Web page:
Tip for Sellers – Price
Your house is ready to sell. You paid attention to your agent’s staging advice (or perhaps you hired a stager). Your walls are painted, the floors are in amazing shape, personal items are removed, and everything you needed to repair is complete. It is time to get your home on the market!
So how do you determine at what price to list the home?
The answer is not:
- Take the amount you paid for the house, and increase by 5% (or any percentage) for every year you’ve been living in the house.
- Start with the price you initially purchased your home for, add in all the updates and repairs you’ve ever done, then add a profit margin on top of that.
- Assume you can sell it for the same exact amount that bigger home down the road sold for. After all, you have a pool and your lawn has better landscaping. You have to get at least the same amount as they did.
- Use the number your uncle, brother, dad, dentist, cousin, said the house is worth. They should know – they’ve been looking for new homes themselves.
- Price it at the amount you need to get in order to purchase your next home.
- List it at the same price as an estimate you found online on one of the national home sites.
None of those are good ways to come up with a price for your home. The correct way is to utilize your real estate professional’s pricing guidance. Specifically, your agent should prepare a comparable market analysis (CMA) for you which will be your roadmap to arriving at the right price point.
The CMA could assess a combination of recent sales in your area, homes that are under contract, expired listings and active listings. All are important for different reasons, but the most important are the recent sales. Those show you exactly what buyers are willing to pay for homes in your area and that’s the crux of finding the correct price point. Buyers will only spend what they think your home is worth, no more.
The easiest CMA to develop is the one for an area that has a lot of recent sales for similar homes. Especially if there are several that were the same general size, with similar features and condition as yours. If there aren’t, then comparisons will be made with less-similar recent sales. In either case, adjustments will be made to the price analysis to reflect pluses or minuses as compared to your home. For example, if you have beautiful views of mountains or lakes, or if you have an updated kitchen, the sale prices of homes that did not have those things would be adjusted so an appropriate comparison can be made.
In addition to sold homes, homes that are under contract will be assessed because these are very recent indicators of what price points get buyers to the offer stage. If a home similar to yours was listed at $600K and it immediately went under contract, that can provide insight into what your home should be listed at or near for a quick sale.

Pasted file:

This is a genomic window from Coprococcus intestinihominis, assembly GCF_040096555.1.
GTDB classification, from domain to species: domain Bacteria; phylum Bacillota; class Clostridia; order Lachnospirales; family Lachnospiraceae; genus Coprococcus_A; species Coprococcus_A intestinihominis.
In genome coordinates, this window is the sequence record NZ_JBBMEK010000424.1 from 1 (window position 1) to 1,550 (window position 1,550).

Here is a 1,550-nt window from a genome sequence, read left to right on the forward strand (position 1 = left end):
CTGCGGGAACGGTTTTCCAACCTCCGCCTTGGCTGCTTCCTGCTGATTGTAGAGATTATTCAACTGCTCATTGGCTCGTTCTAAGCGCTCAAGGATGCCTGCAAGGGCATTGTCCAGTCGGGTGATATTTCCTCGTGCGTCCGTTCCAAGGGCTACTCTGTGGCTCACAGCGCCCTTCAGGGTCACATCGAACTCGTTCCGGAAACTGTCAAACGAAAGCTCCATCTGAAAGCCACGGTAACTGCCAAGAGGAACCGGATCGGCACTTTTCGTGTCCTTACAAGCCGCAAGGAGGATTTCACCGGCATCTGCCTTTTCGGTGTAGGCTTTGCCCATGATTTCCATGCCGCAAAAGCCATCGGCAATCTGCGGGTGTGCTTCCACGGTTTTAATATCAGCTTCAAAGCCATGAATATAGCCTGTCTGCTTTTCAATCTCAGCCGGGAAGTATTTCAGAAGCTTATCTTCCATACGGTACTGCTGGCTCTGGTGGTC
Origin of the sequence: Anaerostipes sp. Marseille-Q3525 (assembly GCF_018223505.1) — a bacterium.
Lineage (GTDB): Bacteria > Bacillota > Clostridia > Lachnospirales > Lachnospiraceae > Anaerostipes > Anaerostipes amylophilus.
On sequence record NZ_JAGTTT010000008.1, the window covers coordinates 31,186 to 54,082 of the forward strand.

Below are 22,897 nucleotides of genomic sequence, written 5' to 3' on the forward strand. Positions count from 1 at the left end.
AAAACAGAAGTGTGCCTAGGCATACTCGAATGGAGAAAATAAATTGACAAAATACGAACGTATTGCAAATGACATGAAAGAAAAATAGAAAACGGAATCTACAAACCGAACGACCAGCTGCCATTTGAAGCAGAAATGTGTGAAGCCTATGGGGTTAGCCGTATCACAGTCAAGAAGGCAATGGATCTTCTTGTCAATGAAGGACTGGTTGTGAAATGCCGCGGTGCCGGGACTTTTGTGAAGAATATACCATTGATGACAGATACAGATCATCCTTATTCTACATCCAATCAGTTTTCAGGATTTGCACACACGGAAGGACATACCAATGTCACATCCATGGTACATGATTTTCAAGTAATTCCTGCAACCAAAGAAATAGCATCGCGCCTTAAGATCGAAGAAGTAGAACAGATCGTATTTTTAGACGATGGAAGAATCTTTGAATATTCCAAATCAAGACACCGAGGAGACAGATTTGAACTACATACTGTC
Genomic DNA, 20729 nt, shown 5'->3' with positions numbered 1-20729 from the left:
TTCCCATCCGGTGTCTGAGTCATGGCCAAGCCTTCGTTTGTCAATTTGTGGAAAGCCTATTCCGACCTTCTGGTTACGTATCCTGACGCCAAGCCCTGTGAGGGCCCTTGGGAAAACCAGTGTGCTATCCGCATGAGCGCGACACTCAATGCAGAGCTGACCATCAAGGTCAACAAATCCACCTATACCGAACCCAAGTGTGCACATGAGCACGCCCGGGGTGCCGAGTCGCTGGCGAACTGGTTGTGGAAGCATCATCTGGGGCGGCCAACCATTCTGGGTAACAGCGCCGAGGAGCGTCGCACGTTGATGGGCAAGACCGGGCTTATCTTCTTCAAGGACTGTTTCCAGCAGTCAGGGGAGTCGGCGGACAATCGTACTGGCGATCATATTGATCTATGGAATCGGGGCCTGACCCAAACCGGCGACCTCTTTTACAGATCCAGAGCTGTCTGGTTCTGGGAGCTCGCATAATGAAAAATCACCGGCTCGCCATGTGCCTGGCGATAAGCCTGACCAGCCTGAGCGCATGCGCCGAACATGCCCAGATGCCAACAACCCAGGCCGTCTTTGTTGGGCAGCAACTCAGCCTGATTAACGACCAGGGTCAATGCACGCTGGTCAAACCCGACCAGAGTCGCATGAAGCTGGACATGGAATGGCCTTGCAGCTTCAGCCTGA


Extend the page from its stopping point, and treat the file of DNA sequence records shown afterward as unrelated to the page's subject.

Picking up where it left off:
Looking at homes that are currently on the market is important because that is your competition. If you want to get your home sold quickly, you’ll need to make sure it is priced well in comparison to the competition. And expired listings can give some insight into what did NOT sell, which is also useful information.
Your agent will take all that input and come up with a data-driven price range for your use. Determining the specific list price could be driven by your timing requirements. How quickly you want to sell may direct you towards a specific side of the pricing range. If you are in a hurry, you may want to select a price towards the lower end of the market range. If you have time on your side, you may opt for a range on the higher end. Either is fine, based on your own needs at the time you put your home on the market.
Sometimes, though, sellers insist on a price point over the top recommended price by their agent, because they just can’t believe they wouldn’t get a lot more for their home. Or perhaps they just want more than the market is suggesting. Those sellers can wind up not only with a much longer selling window, but with less than they would have received if they priced their home correctly in the beginning. The longer a home is on the market, the more buyers might wonder what is wrong with it. Why isn’t it selling?
That being said, if you decide to list at a price point over the maximum suggested by your agent (and if your agent agrees to do so), you should have a plan in place on when to reduce the price. In other words, if you haven’t received an offer within two weeks, would you be willing to reduce and if yes, to what price? If you don’t have any showings within the first few days, the same question applies. You don’t want to leave your home in an overpriced state for too long.
So the keys to pricing correctly are to assess your home against those that recently sold in your specific area, as well as homes that are under contract, for sale now, or those that did not sell. Using that knowledge properly will help you get your home sold for the best possible price.
If you need assistance with the sale of your home in the Kalispell, Bigfork or Lakeside MT area, feel free to contact me at 406-270-3667 or via email at firstname.lastname@example.org.
For more seller tips, click here.